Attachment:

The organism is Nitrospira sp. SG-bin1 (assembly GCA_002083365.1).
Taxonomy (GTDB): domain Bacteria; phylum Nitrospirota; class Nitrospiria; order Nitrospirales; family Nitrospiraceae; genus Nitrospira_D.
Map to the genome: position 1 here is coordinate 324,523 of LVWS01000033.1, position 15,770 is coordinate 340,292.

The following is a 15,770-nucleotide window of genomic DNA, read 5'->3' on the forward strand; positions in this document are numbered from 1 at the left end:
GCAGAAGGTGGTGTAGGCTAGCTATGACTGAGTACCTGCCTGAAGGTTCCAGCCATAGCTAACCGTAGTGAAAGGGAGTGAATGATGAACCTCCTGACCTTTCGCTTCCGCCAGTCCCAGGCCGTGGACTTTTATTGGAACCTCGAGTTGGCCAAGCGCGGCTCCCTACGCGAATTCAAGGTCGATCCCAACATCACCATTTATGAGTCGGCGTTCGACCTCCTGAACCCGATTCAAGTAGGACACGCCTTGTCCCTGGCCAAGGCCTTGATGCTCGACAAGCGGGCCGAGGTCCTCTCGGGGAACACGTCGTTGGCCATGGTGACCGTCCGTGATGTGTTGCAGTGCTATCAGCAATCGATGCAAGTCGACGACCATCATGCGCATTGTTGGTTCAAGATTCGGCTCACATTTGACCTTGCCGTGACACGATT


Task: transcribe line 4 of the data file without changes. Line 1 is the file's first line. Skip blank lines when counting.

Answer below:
The following is a 15,770-nucleotide window of genomic DNA, read 5'->3' on the forward strand; positions in this document are numbered from 1 at the left end: